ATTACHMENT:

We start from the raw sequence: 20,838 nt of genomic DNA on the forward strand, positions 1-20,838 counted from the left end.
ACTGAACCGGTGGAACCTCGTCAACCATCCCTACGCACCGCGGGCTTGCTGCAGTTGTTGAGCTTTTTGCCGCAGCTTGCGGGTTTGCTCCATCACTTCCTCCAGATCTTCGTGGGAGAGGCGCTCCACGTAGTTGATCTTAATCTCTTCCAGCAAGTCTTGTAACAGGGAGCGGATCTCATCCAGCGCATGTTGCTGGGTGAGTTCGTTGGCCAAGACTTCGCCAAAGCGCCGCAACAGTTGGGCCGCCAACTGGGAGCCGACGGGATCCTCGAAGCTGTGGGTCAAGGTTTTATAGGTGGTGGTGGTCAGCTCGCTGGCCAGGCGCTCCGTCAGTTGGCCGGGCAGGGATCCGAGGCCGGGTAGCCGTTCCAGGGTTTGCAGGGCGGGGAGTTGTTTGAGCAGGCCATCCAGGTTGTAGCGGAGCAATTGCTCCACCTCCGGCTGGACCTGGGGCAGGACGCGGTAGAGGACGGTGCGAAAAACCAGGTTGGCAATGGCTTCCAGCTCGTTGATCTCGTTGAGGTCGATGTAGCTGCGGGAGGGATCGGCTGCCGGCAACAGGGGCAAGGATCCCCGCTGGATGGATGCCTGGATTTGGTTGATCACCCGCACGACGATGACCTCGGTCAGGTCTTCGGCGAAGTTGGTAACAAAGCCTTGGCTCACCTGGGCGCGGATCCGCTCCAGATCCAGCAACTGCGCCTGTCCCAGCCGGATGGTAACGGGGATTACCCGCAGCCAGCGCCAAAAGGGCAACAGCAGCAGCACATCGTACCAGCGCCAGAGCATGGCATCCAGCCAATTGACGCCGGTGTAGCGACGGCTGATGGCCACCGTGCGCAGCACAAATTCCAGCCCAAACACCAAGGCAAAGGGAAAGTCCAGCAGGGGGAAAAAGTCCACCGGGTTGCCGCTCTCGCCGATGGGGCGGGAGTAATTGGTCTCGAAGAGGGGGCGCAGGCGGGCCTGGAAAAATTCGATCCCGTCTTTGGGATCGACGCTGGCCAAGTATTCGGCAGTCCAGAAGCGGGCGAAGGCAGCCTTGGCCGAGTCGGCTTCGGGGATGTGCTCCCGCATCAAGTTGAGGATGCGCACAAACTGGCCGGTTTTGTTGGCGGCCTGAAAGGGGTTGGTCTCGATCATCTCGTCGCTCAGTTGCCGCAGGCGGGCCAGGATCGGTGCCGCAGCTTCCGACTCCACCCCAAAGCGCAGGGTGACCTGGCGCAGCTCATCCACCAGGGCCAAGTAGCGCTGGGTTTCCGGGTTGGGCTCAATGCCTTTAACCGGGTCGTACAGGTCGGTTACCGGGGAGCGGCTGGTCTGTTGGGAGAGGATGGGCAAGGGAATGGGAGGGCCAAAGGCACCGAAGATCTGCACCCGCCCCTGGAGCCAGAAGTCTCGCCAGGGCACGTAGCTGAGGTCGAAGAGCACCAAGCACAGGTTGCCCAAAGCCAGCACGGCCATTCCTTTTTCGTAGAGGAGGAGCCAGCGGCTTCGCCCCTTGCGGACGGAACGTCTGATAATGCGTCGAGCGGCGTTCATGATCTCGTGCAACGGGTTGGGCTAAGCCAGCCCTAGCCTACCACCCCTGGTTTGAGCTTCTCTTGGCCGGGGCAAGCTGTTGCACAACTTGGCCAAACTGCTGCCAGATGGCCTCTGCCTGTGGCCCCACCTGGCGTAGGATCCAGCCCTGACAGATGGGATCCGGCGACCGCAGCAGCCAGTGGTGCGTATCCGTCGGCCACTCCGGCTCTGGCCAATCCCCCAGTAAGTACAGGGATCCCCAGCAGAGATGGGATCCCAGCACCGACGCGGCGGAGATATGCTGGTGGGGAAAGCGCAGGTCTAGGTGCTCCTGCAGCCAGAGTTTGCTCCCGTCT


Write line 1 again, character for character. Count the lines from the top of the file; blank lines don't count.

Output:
We start from the raw sequence: 20,838 nt of genomic DNA on the forward strand, positions 1-20,838 counted from the left end.